At the Buffalo Bill’s casino in Primm, Nev., which courts Latino patrons, singers like Espinoza Paz draw near-sellout crowds.
PRIMM, Nev. — For decades, a patch of casinos on the western edge of Nevada has relied on geography to lure California gamblers reluctant to drive the extra 45 miles for the glamour and glitz of Las Vegas.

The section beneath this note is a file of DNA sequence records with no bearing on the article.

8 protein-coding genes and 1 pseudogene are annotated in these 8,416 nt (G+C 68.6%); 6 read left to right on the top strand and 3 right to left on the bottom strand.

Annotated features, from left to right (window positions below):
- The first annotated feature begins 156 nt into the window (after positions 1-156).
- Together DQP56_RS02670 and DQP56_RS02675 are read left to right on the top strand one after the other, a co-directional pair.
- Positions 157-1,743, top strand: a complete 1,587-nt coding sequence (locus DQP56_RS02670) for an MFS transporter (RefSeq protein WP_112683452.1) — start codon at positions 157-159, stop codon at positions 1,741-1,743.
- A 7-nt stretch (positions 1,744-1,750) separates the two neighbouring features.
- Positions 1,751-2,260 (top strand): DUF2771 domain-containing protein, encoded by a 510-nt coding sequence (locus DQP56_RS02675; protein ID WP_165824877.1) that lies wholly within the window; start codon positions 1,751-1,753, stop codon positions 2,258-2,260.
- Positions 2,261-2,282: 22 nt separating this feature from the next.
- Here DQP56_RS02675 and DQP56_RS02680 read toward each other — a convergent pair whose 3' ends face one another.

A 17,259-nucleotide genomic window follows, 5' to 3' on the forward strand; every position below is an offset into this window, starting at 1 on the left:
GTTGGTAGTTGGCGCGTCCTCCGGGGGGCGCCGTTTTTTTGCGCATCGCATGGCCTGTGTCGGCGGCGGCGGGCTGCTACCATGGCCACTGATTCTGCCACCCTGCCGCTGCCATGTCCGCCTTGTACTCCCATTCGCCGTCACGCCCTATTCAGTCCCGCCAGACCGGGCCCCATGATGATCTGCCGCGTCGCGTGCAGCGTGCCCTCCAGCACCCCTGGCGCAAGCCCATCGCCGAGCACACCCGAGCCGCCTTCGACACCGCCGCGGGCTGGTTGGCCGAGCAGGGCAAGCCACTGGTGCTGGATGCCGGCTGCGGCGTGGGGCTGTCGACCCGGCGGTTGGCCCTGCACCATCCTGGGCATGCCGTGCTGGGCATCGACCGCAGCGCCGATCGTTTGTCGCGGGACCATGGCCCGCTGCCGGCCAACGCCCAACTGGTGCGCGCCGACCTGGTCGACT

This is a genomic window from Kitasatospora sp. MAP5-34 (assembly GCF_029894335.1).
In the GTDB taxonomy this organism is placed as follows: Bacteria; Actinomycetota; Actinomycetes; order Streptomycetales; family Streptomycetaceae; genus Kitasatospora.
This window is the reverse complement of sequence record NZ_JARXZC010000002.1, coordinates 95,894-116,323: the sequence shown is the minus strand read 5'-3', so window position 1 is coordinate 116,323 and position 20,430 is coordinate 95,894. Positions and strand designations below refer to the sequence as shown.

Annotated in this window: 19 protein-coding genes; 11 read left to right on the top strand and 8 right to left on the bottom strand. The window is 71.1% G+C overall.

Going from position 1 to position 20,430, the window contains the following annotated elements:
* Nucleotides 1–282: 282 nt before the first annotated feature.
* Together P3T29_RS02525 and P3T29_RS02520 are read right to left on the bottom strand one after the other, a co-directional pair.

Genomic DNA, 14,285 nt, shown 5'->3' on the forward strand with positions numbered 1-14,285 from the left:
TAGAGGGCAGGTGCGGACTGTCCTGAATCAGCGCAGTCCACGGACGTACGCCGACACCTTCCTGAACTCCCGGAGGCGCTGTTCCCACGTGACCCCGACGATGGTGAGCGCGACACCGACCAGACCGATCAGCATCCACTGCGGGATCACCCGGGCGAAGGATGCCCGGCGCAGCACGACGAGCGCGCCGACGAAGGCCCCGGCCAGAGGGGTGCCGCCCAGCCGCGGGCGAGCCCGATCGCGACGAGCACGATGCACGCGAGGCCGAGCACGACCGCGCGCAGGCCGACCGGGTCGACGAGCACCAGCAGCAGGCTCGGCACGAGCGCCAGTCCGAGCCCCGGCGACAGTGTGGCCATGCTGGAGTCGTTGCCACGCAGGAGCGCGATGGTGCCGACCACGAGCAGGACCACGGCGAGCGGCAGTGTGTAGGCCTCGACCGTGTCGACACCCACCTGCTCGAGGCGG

Casinos like Buffalo Bill’s on the California-Nevada border have started offering Spanish-speaking dealers and marketing events catering to Latino gamblers.
But as the economy took a dive, this desert spot suffered the same economic woes as its larger, flashier neighbor. And the troubles were exacerbated by the proliferation of Indian casinos in California, which offered much of the same attractions as any town in Nevada. The company that ran the trio of casinos here declared bankruptcy in 2009.